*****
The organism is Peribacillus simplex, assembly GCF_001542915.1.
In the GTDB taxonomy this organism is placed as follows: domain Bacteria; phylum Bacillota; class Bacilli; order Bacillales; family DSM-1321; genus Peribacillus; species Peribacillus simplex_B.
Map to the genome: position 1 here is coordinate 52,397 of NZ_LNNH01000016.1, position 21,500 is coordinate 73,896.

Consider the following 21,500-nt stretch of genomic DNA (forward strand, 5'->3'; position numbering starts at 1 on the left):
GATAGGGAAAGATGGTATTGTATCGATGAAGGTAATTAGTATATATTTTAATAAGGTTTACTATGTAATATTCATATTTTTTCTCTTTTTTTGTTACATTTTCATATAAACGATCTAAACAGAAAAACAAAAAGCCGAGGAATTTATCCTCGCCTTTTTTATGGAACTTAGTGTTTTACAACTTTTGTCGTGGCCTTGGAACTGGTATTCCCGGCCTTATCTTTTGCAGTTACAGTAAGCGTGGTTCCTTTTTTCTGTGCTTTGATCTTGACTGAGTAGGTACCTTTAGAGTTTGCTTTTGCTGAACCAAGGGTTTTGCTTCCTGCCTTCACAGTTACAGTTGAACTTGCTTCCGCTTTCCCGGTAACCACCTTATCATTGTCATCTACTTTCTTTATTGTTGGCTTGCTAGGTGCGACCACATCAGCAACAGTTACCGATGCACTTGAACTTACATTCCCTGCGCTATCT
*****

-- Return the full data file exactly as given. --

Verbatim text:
The organism is Peribacillus simplex, assembly GCF_001542915.1.
In the GTDB taxonomy this organism is placed as follows: domain Bacteria; phylum Bacillota; class Bacilli; order Bacillales; family DSM-1321; genus Peribacillus; species Peribacillus simplex_B.
Map to the genome: position 1 here is coordinate 52,397 of NZ_LNNH01000016.1, position 21,500 is coordinate 73,896.

Consider the following 21,500-nt stretch of genomic DNA (forward strand, 5'->3'; position numbering starts at 1 on the left):
GATAGGGAAAGATGGTATTGTATCGATGAAGGTAATTAGTATATATTTTAATAAGGTTTACTATGTAATATTCATATTTTTTCTCTTTTTTTGTTACATTTTCATATAAACGATCTAAACAGAAAAACAAAAAGCCGAGGAATTTATCCTCGCCTTTTTTATGGAACTTAGTGTTTTACAACTTTTGTCGTGGCCTTGGAACTGGTATTCCCGGCCTTATCTTTTGCAGTTACAGTAAGCGTGGTTCCTTTTTTCTGTGCTTTGATCTTGACTGAGTAGGTACCTTTAGAGTTTGCTTTTGCTGAACCAAGGGTTTTGCTTCCTGCCTTCACAGTTACAGTTGAACTTGCTTCCGCTTTCCCGGTAACCACCTTATCATTGTCATCTACTTTCTTTATTGTTGGCTTGCTAGGTGCGACCACATCAGCAACAGTTACCGATGCACTTGAACTTACATTCCCTGCGCTATCT